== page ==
Click here to take the 2018 Ace Community Survey: https://goo.gl/forms/0iOOOCbD5OX0pT3S2

You will be able to view any published results from the survey at asexualcensus.wordpress.com. The 2016 report will be coming out on Saturday October 27th. If you would like to automatic email update when new results or announcements are posted, you can subscribe here.

For answers to common questions about the survey, please see the FAQ here.

Japanese translation of the 2015 Summary Report

2015年度Aセクシャル調査概要報告書の日本語訳ができました。本調査に関するご意見、ご質問などがございましたら、asexualcensus@gmail.com(担当:Baba)へお気軽にお問い合わせください。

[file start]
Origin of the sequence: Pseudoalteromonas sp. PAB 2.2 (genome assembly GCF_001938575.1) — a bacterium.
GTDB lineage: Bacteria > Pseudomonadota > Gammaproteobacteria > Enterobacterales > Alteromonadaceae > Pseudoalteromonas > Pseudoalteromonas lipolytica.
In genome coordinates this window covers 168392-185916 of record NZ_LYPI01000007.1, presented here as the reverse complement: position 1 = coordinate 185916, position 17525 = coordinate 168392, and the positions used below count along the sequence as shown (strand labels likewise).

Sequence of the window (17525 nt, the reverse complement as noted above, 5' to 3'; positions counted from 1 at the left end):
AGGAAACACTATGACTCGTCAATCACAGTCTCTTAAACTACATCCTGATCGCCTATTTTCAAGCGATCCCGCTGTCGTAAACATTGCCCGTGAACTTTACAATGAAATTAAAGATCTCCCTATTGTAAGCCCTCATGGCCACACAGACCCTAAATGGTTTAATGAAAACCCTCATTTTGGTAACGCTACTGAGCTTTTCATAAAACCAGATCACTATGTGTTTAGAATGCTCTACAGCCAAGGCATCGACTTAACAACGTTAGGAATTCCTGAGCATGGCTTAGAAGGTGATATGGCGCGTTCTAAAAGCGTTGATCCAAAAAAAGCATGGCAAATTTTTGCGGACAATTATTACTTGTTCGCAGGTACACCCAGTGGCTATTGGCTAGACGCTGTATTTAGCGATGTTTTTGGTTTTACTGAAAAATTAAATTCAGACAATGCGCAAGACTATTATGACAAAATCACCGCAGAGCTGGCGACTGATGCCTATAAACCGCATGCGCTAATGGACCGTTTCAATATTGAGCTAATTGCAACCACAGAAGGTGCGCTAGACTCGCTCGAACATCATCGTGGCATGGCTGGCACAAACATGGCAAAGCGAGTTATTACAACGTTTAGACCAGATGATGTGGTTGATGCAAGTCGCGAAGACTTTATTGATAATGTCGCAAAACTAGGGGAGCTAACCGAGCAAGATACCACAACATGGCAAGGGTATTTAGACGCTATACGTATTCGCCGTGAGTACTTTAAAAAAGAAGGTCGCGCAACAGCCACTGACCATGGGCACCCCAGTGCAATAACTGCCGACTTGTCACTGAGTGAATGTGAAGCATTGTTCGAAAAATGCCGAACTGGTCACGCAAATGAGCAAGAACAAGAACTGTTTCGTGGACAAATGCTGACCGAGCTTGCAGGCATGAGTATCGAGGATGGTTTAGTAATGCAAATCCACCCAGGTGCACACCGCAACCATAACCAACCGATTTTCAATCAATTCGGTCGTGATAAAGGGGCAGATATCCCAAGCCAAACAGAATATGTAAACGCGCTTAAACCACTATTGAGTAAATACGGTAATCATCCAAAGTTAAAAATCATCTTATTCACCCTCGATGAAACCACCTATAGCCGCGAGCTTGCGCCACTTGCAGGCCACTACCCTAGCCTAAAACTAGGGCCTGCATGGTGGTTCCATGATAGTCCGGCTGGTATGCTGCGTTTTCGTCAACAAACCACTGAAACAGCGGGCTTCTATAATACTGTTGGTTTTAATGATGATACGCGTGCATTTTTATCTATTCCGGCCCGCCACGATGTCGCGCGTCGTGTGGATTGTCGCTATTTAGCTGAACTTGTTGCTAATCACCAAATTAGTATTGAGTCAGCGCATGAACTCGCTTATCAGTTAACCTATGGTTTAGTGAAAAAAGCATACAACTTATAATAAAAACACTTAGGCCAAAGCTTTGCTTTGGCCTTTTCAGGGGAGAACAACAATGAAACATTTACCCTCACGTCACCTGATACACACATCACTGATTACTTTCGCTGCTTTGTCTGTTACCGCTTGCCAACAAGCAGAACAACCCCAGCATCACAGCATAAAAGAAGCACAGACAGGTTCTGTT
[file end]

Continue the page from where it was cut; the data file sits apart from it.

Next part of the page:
2015年度Aセクシャル調査概要報告書(日本語)をダウンロード

This is an announcement of our Japanese translation of our summary report on the 2015 Ace Community Census.  If you want to see the report in its original English, go here.

Infographics from our 2016 survey

We’re happy to release a peek into the 2016 data! We’ve put together two visualizations based on the 2016 Ace Community Survey. Check them out!

The text of the 2016 survey can be found here.

Update on 6/28/2018: The infographics now have creative commons licenses.  The “Experiences with sex” now excludes non-ace respondents.

Interactive visualizations from our 2016 survey

You can now play with the data! We’ve put together some interactive visualizations from the 2016 Ace Community Survey. You can explore respondents’ experiences with relationships and sexual violence with the ability to filter by age, gender, transness, and ace identity.

The text of the 2016 survey can be found here.

2017 Raw Data Now Available to Researchers